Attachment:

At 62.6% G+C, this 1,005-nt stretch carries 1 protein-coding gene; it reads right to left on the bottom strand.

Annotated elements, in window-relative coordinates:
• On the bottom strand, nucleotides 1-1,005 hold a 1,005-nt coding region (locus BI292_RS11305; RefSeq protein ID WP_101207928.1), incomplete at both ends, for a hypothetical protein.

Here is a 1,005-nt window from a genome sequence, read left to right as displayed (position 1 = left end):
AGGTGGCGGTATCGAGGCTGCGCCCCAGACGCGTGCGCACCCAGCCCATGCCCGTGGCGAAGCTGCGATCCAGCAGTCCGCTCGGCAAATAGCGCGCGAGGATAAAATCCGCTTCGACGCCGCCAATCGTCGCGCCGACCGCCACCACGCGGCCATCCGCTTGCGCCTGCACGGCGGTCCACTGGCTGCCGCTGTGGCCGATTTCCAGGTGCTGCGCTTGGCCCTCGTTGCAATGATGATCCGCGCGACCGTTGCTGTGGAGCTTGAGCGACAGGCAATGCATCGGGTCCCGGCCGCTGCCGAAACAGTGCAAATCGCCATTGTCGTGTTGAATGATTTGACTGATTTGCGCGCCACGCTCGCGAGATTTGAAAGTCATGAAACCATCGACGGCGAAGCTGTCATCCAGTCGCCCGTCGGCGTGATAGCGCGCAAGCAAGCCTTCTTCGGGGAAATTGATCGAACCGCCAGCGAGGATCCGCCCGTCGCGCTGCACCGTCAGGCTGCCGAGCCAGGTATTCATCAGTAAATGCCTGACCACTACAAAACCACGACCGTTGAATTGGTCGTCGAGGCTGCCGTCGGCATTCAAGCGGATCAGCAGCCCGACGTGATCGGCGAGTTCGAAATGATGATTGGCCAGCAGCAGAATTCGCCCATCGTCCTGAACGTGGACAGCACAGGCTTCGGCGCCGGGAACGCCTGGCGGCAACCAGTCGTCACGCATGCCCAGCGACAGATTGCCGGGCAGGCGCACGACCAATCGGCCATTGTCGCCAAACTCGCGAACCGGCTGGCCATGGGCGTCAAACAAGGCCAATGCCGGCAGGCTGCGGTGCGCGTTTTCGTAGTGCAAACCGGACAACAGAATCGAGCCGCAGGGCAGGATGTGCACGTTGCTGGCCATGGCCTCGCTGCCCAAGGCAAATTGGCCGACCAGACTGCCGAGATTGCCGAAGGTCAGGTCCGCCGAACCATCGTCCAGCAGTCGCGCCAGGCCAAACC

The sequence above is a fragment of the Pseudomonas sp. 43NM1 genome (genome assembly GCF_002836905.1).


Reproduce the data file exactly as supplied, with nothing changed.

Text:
At 62.6% G+C, this 1,005-nt stretch carries 1 protein-coding gene; it reads right to left on the bottom strand.

Annotated elements, in window-relative coordinates:
• On the bottom strand, nucleotides 1-1,005 hold a 1,005-nt coding region (locus BI292_RS11305; RefSeq protein ID WP_101207928.1), incomplete at both ends, for a hypothetical protein.

Here is a 1,005-nt window from a genome sequence, read left to right as displayed (position 1 = left end):
AGGTGGCGGTATCGAGGCTGCGCCCCAGACGCGTGCGCACCCAGCCCATGCCCGTGGCGAAGCTGCGATCCAGCAGTCCGCTCGGCAAATAGCGCGCGAGGATAAAATCCGCTTCGACGCCGCCAATCGTCGCGCCGACCGCCACCACGCGGCCATCCGCTTGCGCCTGCACGGCGGTCCACTGGCTGCCGCTGTGGCCGATTTCCAGGTGCTGCGCTTGGCCCTCGTTGCAATGATGATCCGCGCGACCGTTGCTGTGGAGCTTGAGCGACAGGCAATGCATCGGGTCCCGGCCGCTGCCGAAACAGTGCAAATCGCCATTGTCGTGTTGAATGATTTGACTGATTTGCGCGCCACGCTCGCGAGATTTGAAAGTCATGAAACCATCGACGGCGAAGCTGTCATCCAGTCGCCCGTCGGCGTGATAGCGCGCAAGCAAGCCTTCTTCGGGGAAATTGATCGAACCGCCAGCGAGGATCCGCCCGTCGCGCTGCACCGTCAGGCTGCCGAGCCAGGTATTCATCAGTAAATGCCTGACCACTACAAAACCACGACCGTTGAATTGGTCGTCGAGGCTGCCGTCGGCATTCAAGCGGATCAGCAGCCCGACGTGATCGGCGAGTTCGAAATGATGATTGGCCAGCAGCAGAATTCGCCCATCGTCCTGAACGTGGACAGCACAGGCTTCGGCGCCGGGAACGCCTGGCGGCAACCAGTCGTCACGCATGCCCAGCGACAGATTGCCGGGCAGGCGCACGACCAATCGGCCATTGTCGCCAAACTCGCGAACCGGCTGGCCATGGGCGTCAAACAAGGCCAATGCCGGCAGGCTGCGGTGCGCGTTTTCGTAGTGCAAACCGGACAACAGAATCGAGCCGCAGGGCAGGATGTGCACGTTGCTGGCCATGGCCTCGCTGCCCAAGGCAAATTGGCCGACCAGACTGCCGAGATTGCCGAAGGTCAGGTCCGCCGAACCATCGTCCAGCAGTCGCGCCAGGCCAAACC

The sequence above is a fragment of the Pseudomonas sp. 43NM1 genome (genome assembly GCF_002836905.1).